Cape Town - South African bonds fell for a second day, driving yields to two-week highs, on speculation slowing growth is limiting the Reserve Bank’s room to combat rising prices.
The rand weakened.
South Africa’s manufacturing gauge fell below the level that signifies expansion for the first time in six months, while vehicle sales contracted for a second month, reports showed yesterday.
The central bank has left its benchmark repurchase rate at 5 percent since a surprise 50 basis-point cut in July 2012 even as inflation breached its target for a second month in August.
“Yesterday’s local data was disappointing and supports our view that the Reserve Bank will keep rates on hold as long as possible, despite the less favorable inflation backdrop,” Carmen Nel, a Cape Town-based fixed-income analyst at Rand Merchant Bank, said in an e-mail.
Higher inflation erodes real returns on fixed-interest investments including bonds.
Yields on benchmark 10.5 percent bonds due December 2026 climbed 11 basis points to 8.12 percent at 12:35 p.m. in Johannesburg, the highest level on a closing basis since September 18.
The rand dropped 0.1 percent to 10.1317 per dollar after gaining 0.4 percent earlier.
The currency advanced before a report tomorrow that may show claims for unemployment benefits in the US rose last week as a partial government shutdown threatens a recovery in the world’s biggest economy.
The Federal Reserve surprised the market on Sept. 18 by maintaining its monthly bond purchases after saying since May it may taper stimulus if employment improves.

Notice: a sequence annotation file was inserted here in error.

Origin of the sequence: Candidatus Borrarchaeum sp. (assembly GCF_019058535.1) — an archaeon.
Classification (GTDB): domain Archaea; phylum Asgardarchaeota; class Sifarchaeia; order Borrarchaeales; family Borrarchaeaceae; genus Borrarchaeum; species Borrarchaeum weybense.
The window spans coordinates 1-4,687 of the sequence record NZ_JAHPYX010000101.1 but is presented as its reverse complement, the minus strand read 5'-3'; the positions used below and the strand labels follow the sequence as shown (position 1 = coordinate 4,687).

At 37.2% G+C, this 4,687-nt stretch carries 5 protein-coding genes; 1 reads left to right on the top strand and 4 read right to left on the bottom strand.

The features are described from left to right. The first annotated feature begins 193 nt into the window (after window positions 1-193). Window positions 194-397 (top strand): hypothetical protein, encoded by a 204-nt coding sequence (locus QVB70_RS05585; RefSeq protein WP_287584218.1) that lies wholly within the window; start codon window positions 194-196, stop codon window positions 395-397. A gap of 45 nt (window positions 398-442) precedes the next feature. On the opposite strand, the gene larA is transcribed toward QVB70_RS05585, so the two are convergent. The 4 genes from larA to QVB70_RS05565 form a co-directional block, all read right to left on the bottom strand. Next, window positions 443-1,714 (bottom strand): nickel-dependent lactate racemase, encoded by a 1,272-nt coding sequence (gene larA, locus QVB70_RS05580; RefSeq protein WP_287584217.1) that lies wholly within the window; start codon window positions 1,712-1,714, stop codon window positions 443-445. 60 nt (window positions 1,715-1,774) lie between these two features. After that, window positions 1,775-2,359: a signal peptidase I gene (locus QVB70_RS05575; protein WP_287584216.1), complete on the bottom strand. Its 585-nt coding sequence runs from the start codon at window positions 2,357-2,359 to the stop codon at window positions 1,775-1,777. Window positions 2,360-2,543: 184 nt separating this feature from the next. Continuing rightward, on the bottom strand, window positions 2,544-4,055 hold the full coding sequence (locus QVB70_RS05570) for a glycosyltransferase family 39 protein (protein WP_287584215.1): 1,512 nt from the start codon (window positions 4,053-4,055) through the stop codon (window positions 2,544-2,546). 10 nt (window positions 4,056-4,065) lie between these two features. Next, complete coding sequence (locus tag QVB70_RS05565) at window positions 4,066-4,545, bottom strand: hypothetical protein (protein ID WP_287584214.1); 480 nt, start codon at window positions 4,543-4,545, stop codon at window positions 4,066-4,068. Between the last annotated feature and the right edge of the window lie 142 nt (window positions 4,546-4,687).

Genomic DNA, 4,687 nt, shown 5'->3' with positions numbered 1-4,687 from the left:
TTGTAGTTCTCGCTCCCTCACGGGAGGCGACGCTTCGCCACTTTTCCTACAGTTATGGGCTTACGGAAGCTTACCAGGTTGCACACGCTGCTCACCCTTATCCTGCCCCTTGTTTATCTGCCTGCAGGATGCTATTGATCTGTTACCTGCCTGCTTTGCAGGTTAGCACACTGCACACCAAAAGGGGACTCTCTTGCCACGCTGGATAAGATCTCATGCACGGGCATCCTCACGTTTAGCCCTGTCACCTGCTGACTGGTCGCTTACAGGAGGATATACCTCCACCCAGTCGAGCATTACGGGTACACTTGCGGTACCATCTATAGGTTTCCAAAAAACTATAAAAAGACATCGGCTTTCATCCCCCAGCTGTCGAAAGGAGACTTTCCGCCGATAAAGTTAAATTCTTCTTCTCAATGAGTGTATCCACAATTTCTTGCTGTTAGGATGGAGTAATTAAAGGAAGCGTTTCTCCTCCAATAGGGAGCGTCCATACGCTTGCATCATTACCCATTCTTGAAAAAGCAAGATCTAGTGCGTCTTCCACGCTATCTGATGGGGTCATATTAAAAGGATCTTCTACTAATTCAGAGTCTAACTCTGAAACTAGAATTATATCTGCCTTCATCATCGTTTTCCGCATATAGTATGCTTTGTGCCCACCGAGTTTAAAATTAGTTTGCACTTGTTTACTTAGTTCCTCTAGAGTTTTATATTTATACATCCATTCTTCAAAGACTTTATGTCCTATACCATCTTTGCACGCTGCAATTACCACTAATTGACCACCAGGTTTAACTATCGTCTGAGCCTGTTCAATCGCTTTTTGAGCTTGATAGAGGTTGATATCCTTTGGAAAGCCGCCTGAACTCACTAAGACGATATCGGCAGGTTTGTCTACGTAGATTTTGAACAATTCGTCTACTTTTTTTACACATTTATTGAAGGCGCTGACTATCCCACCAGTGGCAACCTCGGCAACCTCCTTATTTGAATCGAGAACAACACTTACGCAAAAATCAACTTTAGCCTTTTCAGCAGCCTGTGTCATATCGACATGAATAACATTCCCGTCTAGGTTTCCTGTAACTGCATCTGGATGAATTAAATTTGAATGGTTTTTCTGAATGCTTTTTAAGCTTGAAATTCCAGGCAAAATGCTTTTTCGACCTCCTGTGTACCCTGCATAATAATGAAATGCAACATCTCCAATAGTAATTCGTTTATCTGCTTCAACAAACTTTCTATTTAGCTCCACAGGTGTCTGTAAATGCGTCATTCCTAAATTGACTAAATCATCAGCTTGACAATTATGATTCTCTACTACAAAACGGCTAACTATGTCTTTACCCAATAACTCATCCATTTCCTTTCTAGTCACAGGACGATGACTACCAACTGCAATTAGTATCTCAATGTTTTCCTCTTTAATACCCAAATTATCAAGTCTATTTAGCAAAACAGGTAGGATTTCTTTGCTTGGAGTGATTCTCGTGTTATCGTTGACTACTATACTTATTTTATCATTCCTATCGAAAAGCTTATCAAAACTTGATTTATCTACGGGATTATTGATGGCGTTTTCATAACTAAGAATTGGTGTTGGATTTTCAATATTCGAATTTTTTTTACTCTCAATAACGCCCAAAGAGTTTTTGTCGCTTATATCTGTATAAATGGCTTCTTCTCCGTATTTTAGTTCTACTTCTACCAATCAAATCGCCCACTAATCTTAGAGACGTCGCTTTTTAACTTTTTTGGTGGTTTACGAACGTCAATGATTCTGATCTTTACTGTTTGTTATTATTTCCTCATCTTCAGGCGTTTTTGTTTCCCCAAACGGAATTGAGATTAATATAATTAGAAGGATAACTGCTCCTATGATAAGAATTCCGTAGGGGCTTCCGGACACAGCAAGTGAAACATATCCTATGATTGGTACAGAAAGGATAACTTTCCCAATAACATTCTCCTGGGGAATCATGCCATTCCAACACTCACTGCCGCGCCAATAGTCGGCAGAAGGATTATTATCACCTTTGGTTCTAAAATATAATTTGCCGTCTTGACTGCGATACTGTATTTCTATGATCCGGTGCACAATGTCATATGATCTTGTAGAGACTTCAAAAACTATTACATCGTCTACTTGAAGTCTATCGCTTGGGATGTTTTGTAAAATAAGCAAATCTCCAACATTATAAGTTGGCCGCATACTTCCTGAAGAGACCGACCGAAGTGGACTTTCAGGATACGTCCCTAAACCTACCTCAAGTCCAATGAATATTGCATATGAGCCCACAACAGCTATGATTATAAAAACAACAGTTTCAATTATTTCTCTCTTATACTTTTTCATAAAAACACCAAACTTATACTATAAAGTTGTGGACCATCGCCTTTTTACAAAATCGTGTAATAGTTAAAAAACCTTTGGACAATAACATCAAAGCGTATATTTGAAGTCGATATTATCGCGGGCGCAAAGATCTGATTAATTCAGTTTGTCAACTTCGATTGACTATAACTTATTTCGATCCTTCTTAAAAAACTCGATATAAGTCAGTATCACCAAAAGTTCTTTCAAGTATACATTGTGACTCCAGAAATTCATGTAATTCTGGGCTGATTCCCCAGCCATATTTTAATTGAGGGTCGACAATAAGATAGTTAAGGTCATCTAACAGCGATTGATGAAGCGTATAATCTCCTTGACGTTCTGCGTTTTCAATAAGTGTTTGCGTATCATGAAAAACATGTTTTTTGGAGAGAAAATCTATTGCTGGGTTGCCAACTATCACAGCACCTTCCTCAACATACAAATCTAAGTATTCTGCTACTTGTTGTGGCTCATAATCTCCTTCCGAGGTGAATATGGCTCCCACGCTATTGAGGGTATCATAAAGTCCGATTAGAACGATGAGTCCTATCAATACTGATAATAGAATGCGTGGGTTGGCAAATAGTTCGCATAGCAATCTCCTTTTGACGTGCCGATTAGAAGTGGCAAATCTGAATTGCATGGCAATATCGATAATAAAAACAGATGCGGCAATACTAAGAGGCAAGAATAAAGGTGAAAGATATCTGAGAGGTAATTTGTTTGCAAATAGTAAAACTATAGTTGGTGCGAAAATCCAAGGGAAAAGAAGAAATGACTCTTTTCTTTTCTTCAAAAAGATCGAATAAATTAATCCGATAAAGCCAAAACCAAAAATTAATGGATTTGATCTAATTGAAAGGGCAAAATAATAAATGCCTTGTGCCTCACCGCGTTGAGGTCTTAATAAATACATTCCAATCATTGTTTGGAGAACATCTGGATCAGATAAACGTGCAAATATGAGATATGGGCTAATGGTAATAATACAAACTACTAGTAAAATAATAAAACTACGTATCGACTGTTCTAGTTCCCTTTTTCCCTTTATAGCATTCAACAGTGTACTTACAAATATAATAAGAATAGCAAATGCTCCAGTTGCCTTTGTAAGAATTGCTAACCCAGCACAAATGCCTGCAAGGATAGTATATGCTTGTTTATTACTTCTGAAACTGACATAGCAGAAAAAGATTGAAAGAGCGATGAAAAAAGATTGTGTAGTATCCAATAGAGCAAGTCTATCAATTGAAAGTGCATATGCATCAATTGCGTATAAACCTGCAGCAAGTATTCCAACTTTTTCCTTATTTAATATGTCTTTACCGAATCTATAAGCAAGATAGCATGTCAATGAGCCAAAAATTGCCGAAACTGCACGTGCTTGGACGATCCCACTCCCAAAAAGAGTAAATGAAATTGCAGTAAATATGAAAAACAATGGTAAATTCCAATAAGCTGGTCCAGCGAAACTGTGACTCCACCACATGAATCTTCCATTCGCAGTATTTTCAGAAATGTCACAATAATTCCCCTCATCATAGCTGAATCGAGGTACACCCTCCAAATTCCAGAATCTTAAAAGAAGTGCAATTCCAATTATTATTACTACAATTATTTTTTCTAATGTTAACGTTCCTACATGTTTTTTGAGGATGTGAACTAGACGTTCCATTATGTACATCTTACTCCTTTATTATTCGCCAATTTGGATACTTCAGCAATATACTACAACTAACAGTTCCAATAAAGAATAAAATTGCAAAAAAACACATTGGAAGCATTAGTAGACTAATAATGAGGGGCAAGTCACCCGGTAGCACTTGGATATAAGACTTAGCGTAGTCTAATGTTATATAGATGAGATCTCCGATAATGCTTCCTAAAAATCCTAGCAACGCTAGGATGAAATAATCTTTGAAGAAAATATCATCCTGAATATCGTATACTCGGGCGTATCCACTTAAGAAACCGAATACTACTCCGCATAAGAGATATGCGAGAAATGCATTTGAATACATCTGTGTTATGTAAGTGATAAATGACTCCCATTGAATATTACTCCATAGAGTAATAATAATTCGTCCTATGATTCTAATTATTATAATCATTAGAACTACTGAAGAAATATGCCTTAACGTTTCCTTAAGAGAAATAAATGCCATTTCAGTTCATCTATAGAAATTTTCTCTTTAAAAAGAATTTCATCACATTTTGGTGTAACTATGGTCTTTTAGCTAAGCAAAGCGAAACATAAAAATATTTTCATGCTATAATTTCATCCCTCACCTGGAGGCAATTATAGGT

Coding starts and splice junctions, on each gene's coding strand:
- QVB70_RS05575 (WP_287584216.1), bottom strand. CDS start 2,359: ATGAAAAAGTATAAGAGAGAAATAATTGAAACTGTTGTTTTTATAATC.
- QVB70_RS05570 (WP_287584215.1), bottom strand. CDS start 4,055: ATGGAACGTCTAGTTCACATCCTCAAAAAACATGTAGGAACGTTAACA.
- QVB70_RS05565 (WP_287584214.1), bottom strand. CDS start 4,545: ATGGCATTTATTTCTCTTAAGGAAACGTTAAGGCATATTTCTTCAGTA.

Initial jobless claims rose to 314,000 in the week to September 28 from 305,000 the previous week, according to the median estimate of 48 economists in a Bloomberg survey.
The economy probably added 180,000 jobs in September, compared with 152,000 the previous month, a separate report may show October 4.
“The market is consolidating ahead of the US jobs data,” Mohammed Nalla, head of strategic research at Nedbank Group Ltd., said by phone from Johannesburg.
“We’re still fairly negative on the rand.”
South African vehicle sales fell 1.5 percent from a year earlier to 54,281, the Pretoria-based National Association of Automobile Manufacturers of South Africa said yesterday.
Exports dropped 75 percent as labor strikes hit output.
The seasonally adjusted purchasing managers’ index fell to an eight-month low of 49.1 from 56.5 in August, Johannesburg-based Kagiso Tiso Holdings said.
The median estimate of seven economists surveyed by Bloomberg was 54.
The central bank remains concerned about the effects of strikes on the economy, Governor Gill Marcus said yesterday in a speech to diplomats in Pretoria. - Bloomberg News